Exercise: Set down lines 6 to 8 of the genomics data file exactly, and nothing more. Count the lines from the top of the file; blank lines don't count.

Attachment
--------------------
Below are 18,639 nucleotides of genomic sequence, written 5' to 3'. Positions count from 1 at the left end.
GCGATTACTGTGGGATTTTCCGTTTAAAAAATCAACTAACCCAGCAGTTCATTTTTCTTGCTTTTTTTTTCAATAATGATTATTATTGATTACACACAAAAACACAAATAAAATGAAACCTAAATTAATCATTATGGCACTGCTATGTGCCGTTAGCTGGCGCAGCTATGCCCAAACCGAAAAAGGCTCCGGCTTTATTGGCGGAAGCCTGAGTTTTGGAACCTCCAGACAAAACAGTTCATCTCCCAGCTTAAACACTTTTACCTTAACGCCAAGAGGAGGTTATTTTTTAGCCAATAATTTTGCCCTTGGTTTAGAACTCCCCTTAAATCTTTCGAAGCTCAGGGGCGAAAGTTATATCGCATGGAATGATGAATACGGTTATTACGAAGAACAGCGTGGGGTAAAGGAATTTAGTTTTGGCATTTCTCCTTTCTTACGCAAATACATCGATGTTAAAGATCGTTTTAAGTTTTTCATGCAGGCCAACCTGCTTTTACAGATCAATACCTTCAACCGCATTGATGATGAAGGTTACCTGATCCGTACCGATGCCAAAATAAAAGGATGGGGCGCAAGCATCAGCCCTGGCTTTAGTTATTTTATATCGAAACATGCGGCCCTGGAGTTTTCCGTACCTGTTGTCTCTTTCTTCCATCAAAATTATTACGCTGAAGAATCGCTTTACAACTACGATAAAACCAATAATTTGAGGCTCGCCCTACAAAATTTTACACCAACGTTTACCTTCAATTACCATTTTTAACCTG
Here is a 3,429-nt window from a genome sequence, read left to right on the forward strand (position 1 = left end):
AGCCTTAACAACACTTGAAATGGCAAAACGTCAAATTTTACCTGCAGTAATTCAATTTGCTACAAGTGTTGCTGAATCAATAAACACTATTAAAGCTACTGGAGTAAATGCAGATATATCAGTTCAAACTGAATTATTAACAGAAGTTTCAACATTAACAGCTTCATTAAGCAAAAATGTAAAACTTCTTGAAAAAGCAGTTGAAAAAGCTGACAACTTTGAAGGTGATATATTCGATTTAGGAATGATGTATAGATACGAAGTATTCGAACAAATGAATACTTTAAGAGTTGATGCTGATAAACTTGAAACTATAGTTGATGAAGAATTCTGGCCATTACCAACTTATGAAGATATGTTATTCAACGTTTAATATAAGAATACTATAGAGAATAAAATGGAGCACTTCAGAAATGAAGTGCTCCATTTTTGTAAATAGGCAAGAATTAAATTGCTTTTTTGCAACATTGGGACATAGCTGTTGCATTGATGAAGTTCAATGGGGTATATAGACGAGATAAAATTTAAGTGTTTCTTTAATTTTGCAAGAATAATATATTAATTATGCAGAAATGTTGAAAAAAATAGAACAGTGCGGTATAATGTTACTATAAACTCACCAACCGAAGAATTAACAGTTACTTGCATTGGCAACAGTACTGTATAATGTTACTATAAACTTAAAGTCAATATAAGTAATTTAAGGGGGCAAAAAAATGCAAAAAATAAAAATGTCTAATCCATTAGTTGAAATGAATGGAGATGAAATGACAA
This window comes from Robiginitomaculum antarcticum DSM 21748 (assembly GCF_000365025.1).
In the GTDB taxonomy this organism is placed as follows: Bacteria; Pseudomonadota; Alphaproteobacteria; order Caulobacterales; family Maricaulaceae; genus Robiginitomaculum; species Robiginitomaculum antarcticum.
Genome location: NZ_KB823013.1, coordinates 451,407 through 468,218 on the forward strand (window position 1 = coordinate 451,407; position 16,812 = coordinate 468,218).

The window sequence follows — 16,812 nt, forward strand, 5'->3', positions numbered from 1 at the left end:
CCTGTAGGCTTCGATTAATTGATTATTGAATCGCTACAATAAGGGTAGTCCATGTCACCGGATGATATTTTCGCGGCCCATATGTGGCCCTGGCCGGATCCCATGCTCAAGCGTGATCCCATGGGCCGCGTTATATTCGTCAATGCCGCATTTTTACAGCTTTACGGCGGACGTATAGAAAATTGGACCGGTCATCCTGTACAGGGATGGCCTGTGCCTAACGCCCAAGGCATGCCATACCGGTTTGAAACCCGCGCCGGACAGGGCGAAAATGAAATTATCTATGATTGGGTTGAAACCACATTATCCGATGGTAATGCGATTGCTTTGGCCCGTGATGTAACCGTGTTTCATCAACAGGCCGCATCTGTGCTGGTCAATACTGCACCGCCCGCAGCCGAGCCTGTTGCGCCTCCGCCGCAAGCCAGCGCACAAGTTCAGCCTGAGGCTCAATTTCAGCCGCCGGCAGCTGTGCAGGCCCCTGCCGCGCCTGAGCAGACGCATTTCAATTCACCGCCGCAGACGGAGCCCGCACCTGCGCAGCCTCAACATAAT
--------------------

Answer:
In the GTDB taxonomy this organism is placed as follows: Bacteria; Pseudomonadota; Alphaproteobacteria; order Caulobacterales; family Maricaulaceae; genus Robiginitomaculum; species Robiginitomaculum antarcticum.
Genome location: NZ_KB823013.1, coordinates 451,407 through 468,218 on the forward strand (window position 1 = coordinate 451,407; position 16,812 = coordinate 468,218).

The window sequence follows — 16,812 nt, forward strand, 5'->3', positions numbered from 1 at the left end: